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Empire Cinema Haymarket, London

Brief Encounter
4.0Reviewer's Rating

“I’ve always loved getting lost in the dark, and the cinema is one of the best places to do it.” Emma Rice’s joy of being enveloped in a theatrical world is certainly achieved in her musical adaptation of Noël Coward’s well-loved film, Brief Encounter. Performed onstage at the Empire Cinema Haymarket, Kneehigh’s production galvanises the charm of the original cinematic treasure.

Initially written as a play entitled Still Life, Coward’s haunting love story has a history of moving fluidly between stage and screen. Rice’s adaptation inventively incorporates recorded footage that coalesces with reality. Characters observe, interact with, and even physically pass through the film screen from one imagined world to another. In this story of a painfully impossible and taboo love affair between Laura and Alec, two married people in 1930s Britain, Laura’s stepping from the onstage scene with her forbidden lover into her onscreen living room, through which her husband is calling her, represents the agonising pull of conventional life that tears the lovers apart.

The fluid movement of characters from auditorium to stage, to screen produces an immersive performance that heightens Coward’s empathetic writing. The audience experiences the characters’ constant efforts to move freely beyond the constraints of their passions, allegorised by Laura’s desire to swim, displayed onscreen by the motif of crashing waves. This liberating swimming motion climaxes as reeling joy when the two lovers, in the height of their affair, swing mid-air, clutching chandeliers entwined with white roses. This moment of seemingly romantic rapture is jarred by the uneasy and clumsy swaying of the suspended lovers towards and away from each other, foreshadowing their ultimate tragic divergence.

Physical theatre in this production is executed meticulously and with purpose. Every movement is choreographed like clockwork. Actors effortlessly throw and catch props and each other and transitions between scenes are smooth and interweaved within the narrative. The audience cannot help but be transported by the subtle, steady accumulation of ‘accidental outings’ of the brief encounter.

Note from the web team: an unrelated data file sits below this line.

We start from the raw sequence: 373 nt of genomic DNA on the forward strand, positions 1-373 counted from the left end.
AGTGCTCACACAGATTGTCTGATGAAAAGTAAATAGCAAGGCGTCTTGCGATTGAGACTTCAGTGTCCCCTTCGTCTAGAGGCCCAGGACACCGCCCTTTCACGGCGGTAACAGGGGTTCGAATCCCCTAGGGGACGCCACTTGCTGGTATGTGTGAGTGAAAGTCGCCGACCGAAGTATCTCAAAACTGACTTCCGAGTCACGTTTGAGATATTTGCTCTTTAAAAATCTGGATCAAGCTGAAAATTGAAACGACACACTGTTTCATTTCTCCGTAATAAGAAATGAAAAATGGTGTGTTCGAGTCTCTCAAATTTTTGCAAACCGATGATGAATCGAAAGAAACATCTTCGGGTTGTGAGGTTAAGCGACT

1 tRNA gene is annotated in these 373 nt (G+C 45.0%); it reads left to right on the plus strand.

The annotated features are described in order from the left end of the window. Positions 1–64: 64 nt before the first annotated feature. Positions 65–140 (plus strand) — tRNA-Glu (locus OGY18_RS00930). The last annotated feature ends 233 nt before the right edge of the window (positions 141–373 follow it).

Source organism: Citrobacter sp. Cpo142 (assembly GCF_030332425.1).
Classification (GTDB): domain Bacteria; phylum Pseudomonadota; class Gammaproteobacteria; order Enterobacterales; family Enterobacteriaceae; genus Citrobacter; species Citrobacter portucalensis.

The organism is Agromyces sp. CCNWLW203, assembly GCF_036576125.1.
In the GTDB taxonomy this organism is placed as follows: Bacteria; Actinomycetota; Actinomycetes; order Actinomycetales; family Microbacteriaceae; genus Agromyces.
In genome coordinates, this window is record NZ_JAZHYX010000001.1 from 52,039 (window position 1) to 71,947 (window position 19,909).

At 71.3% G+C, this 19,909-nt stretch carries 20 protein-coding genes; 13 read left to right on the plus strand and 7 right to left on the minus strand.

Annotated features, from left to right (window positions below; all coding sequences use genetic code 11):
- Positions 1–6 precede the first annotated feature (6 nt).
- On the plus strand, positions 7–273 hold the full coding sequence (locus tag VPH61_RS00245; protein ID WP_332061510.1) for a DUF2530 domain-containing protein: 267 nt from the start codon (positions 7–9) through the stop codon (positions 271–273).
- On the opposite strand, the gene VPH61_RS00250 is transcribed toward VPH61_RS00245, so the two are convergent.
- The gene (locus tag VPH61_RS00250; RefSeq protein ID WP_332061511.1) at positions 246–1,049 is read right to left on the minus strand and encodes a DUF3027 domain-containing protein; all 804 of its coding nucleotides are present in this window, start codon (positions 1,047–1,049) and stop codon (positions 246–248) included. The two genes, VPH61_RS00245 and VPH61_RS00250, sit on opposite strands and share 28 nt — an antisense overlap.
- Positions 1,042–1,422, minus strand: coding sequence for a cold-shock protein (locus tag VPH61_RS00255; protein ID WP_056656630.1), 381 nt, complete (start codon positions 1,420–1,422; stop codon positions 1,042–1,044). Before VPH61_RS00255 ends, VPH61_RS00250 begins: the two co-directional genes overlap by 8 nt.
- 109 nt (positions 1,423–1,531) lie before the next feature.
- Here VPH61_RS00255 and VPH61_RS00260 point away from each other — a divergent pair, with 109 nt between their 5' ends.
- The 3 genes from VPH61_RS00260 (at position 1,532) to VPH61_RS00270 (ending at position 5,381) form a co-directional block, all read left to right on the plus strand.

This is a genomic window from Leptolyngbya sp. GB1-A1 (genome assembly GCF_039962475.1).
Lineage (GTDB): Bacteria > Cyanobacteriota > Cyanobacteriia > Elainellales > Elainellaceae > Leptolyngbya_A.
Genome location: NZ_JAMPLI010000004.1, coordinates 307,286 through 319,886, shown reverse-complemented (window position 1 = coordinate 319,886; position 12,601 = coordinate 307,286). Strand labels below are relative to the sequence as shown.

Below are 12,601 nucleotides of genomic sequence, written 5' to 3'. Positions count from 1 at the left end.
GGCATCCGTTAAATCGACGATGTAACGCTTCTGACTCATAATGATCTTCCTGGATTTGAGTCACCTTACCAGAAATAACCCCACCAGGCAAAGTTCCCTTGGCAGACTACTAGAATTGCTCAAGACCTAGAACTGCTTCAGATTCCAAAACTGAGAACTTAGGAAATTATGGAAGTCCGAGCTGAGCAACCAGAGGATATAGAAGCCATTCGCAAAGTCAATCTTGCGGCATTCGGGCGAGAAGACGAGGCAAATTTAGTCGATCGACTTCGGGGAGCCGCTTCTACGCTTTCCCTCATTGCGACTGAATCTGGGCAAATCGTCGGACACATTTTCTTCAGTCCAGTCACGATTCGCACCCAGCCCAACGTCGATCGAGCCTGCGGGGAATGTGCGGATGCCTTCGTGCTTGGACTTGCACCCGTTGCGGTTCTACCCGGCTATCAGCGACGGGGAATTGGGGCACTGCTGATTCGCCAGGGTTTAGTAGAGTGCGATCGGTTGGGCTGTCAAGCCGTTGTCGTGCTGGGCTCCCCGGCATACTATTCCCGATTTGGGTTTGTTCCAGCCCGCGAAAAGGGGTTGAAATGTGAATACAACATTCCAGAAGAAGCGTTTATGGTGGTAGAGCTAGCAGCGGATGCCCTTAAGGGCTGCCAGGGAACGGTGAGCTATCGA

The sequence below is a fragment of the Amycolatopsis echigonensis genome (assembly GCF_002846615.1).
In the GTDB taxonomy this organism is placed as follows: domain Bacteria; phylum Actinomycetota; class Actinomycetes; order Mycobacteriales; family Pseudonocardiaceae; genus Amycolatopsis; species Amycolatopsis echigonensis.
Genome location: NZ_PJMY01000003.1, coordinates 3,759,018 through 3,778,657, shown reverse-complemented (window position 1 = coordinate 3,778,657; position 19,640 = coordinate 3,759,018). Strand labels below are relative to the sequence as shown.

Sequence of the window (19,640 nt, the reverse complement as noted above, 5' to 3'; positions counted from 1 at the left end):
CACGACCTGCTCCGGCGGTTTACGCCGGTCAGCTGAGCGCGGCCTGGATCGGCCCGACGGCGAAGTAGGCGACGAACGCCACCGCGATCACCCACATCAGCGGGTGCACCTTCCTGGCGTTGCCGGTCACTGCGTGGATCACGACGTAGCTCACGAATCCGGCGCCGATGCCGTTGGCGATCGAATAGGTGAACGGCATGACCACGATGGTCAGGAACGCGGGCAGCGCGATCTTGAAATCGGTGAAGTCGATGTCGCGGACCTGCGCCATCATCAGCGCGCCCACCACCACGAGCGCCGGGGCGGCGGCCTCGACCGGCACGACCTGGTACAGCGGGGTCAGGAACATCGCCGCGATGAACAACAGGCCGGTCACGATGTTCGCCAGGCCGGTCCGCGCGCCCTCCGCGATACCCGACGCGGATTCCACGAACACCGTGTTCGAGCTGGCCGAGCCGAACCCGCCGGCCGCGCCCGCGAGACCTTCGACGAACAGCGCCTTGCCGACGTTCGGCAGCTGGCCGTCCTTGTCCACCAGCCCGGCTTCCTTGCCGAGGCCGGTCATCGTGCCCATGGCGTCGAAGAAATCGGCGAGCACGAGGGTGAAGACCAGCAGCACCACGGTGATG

The combination of physical theatre with music and sound effects (effectively demonstrated by the rattling blast of a passing train and the company’s ensuing shuddering), enhances the joy of becoming ‘lost in the dark’ of an immersive performance. Coward’s own songs are interspersed throughout the performance, punctuating the plot and supplementing the expression of sentiments where words alone perhaps would not suffice. Supporting actor Jos Slovick exquisitely accompanies and captures the painful emotion of the dialogue between the two protagonists through song.

The innovative involvement of multimedia, puppets and even the offering of real sticky buns to the audience does not detract however from naturalistic and spontaneous-seeming interactions between characters. These glimpses of real human happiness and suffering reinforce the production’s grasp of the profundity of Coward’s original masterpiece.

The cast all give stellar performances – leads Isabel Pollen and Jim Sturgeon ooze tender passions, whilst supporting actors Jos Slovick, Beverly Rudd, Lucy Thackeray and Dean Nolan capture the humour of the piece terrifically. This innovative return to romance is not to be missed.

  • Drama
  • Written and Directed by Emma Rice adapted from Noël Coward’s Script for the 1945 Film
  • Cast includes: Peter Dukes, Katrina Kleve, Dean Nolan, Isabel Pollen, Beverly Rudd, Jos Slovick, Jim Sturgeon, Lucy Thackeray, Pat Moran, Seamus Carey.
  • Empire Cinema Haymarket, London

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